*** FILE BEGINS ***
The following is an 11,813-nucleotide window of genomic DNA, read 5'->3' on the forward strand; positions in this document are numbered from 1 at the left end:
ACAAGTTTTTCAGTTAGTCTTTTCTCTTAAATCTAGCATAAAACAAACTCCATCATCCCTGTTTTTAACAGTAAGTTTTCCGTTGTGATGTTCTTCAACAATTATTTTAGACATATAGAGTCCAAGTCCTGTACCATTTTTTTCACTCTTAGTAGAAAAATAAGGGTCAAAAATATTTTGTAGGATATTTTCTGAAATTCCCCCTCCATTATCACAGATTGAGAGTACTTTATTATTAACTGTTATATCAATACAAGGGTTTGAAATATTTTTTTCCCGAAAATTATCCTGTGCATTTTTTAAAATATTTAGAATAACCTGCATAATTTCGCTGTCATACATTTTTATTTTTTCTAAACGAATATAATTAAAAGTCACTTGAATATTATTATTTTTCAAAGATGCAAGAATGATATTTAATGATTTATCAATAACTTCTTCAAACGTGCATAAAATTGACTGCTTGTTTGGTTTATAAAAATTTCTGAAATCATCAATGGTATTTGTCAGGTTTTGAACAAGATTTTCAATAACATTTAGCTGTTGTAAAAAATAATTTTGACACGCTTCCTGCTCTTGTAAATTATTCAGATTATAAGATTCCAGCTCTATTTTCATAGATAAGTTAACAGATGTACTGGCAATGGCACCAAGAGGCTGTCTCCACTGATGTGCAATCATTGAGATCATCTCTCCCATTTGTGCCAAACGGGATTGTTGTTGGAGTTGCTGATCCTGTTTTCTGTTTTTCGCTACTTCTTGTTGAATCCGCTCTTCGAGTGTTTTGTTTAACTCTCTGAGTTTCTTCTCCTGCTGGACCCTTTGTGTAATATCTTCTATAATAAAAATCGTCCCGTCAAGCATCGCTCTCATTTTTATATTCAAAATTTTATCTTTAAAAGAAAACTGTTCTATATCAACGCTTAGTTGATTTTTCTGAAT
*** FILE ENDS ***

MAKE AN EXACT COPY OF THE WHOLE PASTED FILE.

The following is an 11,813-nucleotide window of genomic DNA, read 5'->3' on the forward strand; positions in this document are numbered from 1 at the left end:
ACAAGTTTTTCAGTTAGTCTTTTCTCTTAAATCTAGCATAAAACAAACTCCATCATCCCTGTTTTTAACAGTAAGTTTTCCGTTGTGATGTTCTTCAACAATTATTTTAGACATATAGAGTCCAAGTCCTGTACCATTTTTTTCACTCTTAGTAGAAAAATAAGGGTCAAAAATATTTTGTAGGATATTTTCTGAAATTCCCCCTCCATTATCACAGATTGAGAGTACTTTATTATTAACTGTTATATCAATACAAGGGTTTGAAATATTTTTTTCCCGAAAATTATCCTGTGCATTTTTTAAAATATTTAGAATAACCTGCATAATTTCGCTGTCATACATTTTTATTTTTTCTAAACGAATATAATTAAAAGTCACTTGAATATTATTATTTTTCAAAGATGCAAGAATGATATTTAATGATTTATCAATAACTTCTTCAAACGTGCATAAAATTGACTGCTTGTTTGGTTTATAAAAATTTCTGAAATCATCAATGGTATTTGTCAGGTTTTGAACAAGATTTTCAATAACATTTAGCTGTTGTAAAAAATAATTTTGACACGCTTCCTGCTCTTGTAAATTATTCAGATTATAAGATTCCAGCTCTATTTTCATAGATAAGTTAACAGATGTACTGGCAATGGCACCAAGAGGCTGTCTCCACTGATGTGCAATCATTGAGATCATCTCTCCCATTTGTGCCAAACGGGATTGTTGTTGGAGTTGCTGATCCTGTTTTCTGTTTTTCGCTACTTCTTGTTGAATCCGCTCTTCGAGTGTTTTGTTTAACTCTCTGAGTTTCTTCTCCTGCTGGACCCTTTGTGTAATATCTTCTATAATAAAAATCGTCCCGTCAAGCATCGCTCTCATTTTTATATTCAAAATTTTATCTTTAAAAGAAAACTGTTCTATATCAACGCTTAGTTGATTTTTCTGAAT